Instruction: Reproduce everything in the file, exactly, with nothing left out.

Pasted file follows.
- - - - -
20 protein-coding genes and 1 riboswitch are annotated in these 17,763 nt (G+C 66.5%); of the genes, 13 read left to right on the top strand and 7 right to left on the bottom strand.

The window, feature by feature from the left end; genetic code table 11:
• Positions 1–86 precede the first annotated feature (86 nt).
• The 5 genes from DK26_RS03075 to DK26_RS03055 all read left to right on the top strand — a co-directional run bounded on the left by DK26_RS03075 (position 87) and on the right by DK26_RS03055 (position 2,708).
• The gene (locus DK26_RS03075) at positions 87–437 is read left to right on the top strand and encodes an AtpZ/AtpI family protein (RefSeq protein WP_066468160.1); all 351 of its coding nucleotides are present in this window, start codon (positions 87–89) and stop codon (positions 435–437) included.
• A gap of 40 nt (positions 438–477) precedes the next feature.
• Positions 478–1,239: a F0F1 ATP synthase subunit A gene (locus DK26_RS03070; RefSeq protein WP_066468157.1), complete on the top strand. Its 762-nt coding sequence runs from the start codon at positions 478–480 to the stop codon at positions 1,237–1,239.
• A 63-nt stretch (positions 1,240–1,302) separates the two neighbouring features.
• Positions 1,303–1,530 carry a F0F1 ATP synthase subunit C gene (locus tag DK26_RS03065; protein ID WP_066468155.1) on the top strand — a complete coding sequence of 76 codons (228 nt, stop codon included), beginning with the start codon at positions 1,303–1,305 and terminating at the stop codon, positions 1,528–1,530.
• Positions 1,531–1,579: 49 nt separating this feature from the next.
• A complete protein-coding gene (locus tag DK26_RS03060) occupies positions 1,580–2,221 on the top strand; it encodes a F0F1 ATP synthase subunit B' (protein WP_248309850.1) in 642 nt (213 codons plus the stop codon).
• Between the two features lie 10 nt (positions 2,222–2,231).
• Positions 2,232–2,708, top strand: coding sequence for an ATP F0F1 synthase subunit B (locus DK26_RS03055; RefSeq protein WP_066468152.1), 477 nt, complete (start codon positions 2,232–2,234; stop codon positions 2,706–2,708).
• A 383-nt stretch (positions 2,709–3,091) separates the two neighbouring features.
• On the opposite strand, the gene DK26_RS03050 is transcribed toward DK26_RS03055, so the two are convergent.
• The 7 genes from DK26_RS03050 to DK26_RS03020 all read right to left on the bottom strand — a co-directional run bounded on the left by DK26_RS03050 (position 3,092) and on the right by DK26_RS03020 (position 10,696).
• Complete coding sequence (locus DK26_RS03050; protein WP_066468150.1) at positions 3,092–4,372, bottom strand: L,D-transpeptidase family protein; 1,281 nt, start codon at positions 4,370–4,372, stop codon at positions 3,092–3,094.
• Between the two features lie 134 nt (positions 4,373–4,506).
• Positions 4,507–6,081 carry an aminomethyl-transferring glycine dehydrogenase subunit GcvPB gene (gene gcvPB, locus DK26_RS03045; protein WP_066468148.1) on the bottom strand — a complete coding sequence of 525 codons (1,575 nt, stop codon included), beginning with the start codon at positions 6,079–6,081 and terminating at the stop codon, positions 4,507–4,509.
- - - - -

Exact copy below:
20 protein-coding genes and 1 riboswitch are annotated in these 17,763 nt (G+C 66.5%); of the genes, 13 read left to right on the top strand and 7 right to left on the bottom strand.

The window, feature by feature from the left end; genetic code table 11:
• Positions 1–86 precede the first annotated feature (86 nt).
• The 5 genes from DK26_RS03075 to DK26_RS03055 all read left to right on the top strand — a co-directional run bounded on the left by DK26_RS03075 (position 87) and on the right by DK26_RS03055 (position 2,708).
• The gene (locus DK26_RS03075) at positions 87–437 is read left to right on the top strand and encodes an AtpZ/AtpI family protein (RefSeq protein WP_066468160.1); all 351 of its coding nucleotides are present in this window, start codon (positions 87–89) and stop codon (positions 435–437) included.
• A gap of 40 nt (positions 438–477) precedes the next feature.
• Positions 478–1,239: a F0F1 ATP synthase subunit A gene (locus DK26_RS03070; RefSeq protein WP_066468157.1), complete on the top strand. Its 762-nt coding sequence runs from the start codon at positions 478–480 to the stop codon at positions 1,237–1,239.
• A 63-nt stretch (positions 1,240–1,302) separates the two neighbouring features.
• Positions 1,303–1,530 carry a F0F1 ATP synthase subunit C gene (locus tag DK26_RS03065; protein ID WP_066468155.1) on the top strand — a complete coding sequence of 76 codons (228 nt, stop codon included), beginning with the start codon at positions 1,303–1,305 and terminating at the stop codon, positions 1,528–1,530.
• Positions 1,531–1,579: 49 nt separating this feature from the next.
• A complete protein-coding gene (locus tag DK26_RS03060) occupies positions 1,580–2,221 on the top strand; it encodes a F0F1 ATP synthase subunit B' (protein WP_248309850.1) in 642 nt (213 codons plus the stop codon).
• Between the two features lie 10 nt (positions 2,222–2,231).
• Positions 2,232–2,708, top strand: coding sequence for an ATP F0F1 synthase subunit B (locus DK26_RS03055; RefSeq protein WP_066468152.1), 477 nt, complete (start codon positions 2,232–2,234; stop codon positions 2,706–2,708).
• A 383-nt stretch (positions 2,709–3,091) separates the two neighbouring features.
• On the opposite strand, the gene DK26_RS03050 is transcribed toward DK26_RS03055, so the two are convergent.
• The 7 genes from DK26_RS03050 to DK26_RS03020 all read right to left on the bottom strand — a co-directional run bounded on the left by DK26_RS03050 (position 3,092) and on the right by DK26_RS03020 (position 10,696).
• Complete coding sequence (locus DK26_RS03050; protein WP_066468150.1) at positions 3,092–4,372, bottom strand: L,D-transpeptidase family protein; 1,281 nt, start codon at positions 4,370–4,372, stop codon at positions 3,092–3,094.
• Between the two features lie 134 nt (positions 4,373–4,506).
• Positions 4,507–6,081 carry an aminomethyl-transferring glycine dehydrogenase subunit GcvPB gene (gene gcvPB, locus DK26_RS03045; protein WP_066468148.1) on the bottom strand — a complete coding sequence of 525 codons (1,575 nt, stop codon included), beginning with the start codon at positions 6,079–6,081 and terminating at the stop codon, positions 4,507–4,509.